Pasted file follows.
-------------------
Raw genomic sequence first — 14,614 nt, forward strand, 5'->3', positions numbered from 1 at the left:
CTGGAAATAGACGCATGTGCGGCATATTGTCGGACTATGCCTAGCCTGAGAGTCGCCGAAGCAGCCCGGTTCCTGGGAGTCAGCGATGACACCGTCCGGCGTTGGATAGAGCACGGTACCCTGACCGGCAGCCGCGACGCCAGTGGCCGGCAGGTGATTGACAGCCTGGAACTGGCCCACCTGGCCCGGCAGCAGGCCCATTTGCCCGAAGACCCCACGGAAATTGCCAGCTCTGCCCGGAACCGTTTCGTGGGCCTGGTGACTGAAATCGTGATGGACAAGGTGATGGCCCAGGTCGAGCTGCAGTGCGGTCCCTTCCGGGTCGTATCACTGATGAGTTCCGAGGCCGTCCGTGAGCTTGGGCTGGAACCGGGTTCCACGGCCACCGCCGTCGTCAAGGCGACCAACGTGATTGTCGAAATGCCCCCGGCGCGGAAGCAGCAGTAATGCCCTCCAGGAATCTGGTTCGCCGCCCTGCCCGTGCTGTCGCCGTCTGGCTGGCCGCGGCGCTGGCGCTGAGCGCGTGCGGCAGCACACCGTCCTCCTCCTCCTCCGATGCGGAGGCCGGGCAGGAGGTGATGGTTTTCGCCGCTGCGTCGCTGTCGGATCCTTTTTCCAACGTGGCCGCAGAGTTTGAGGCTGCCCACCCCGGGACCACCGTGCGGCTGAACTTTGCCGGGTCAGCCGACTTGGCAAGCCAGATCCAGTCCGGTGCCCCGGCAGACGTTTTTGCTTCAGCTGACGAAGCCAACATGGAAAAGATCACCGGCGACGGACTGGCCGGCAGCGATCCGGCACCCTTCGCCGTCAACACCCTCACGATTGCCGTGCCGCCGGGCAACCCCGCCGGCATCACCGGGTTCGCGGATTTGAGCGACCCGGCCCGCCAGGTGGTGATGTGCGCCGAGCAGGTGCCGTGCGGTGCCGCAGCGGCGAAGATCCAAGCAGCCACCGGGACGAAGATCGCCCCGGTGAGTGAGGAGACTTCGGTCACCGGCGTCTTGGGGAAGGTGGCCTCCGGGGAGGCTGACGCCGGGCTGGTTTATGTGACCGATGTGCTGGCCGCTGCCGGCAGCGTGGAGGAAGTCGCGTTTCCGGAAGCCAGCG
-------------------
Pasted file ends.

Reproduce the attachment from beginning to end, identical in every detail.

Raw genomic sequence first — 14,614 nt, forward strand, 5'->3', positions numbered from 1 at the left:
CTGGAAATAGACGCATGTGCGGCATATTGTCGGACTATGCCTAGCCTGAGAGTCGCCGAAGCAGCCCGGTTCCTGGGAGTCAGCGATGACACCGTCCGGCGTTGGATAGAGCACGGTACCCTGACCGGCAGCCGCGACGCCAGTGGCCGGCAGGTGATTGACAGCCTGGAACTGGCCCACCTGGCCCGGCAGCAGGCCCATTTGCCCGAAGACCCCACGGAAATTGCCAGCTCTGCCCGGAACCGTTTCGTGGGCCTGGTGACTGAAATCGTGATGGACAAGGTGATGGCCCAGGTCGAGCTGCAGTGCGGTCCCTTCCGGGTCGTATCACTGATGAGTTCCGAGGCCGTCCGTGAGCTTGGGCTGGAACCGGGTTCCACGGCCACCGCCGTCGTCAAGGCGACCAACGTGATTGTCGAAATGCCCCCGGCGCGGAAGCAGCAGTAATGCCCTCCAGGAATCTGGTTCGCCGCCCTGCCCGTGCTGTCGCCGTCTGGCTGGCCGCGGCGCTGGCGCTGAGCGCGTGCGGCAGCACACCGTCCTCCTCCTCCTCCGATGCGGAGGCCGGGCAGGAGGTGATGGTTTTCGCCGCTGCGTCGCTGTCGGATCCTTTTTCCAACGTGGCCGCAGAGTTTGAGGCTGCCCACCCCGGGACCACCGTGCGGCTGAACTTTGCCGGGTCAGCCGACTTGGCAAGCCAGATCCAGTCCGGTGCCCCGGCAGACGTTTTTGCTTCAGCTGACGAAGCCAACATGGAAAAGATCACCGGCGACGGACTGGCCGGCAGCGATCCGGCACCCTTCGCCGTCAACACCCTCACGATTGCCGTGCCGCCGGGCAACCCCGCCGGCATCACCGGGTTCGCGGATTTGAGCGACCCGGCCCGCCAGGTGGTGATGTGCGCCGAGCAGGTGCCGTGCGGTGCCGCAGCGGCGAAGATCCAAGCAGCCACCGGGACGAAGATCGCCCCGGTGAGTGAGGAGACTTCGGTCACCGGCGTCTTGGGGAAGGTGGCCTCCGGGGAGGCTGACGCCGGGCTGGTTTATGTGACCGATGTGCTGGCCGCTGCCGGCAGCGTGGAGGAAGTCGCGTTTCCGGAAGCCAGCG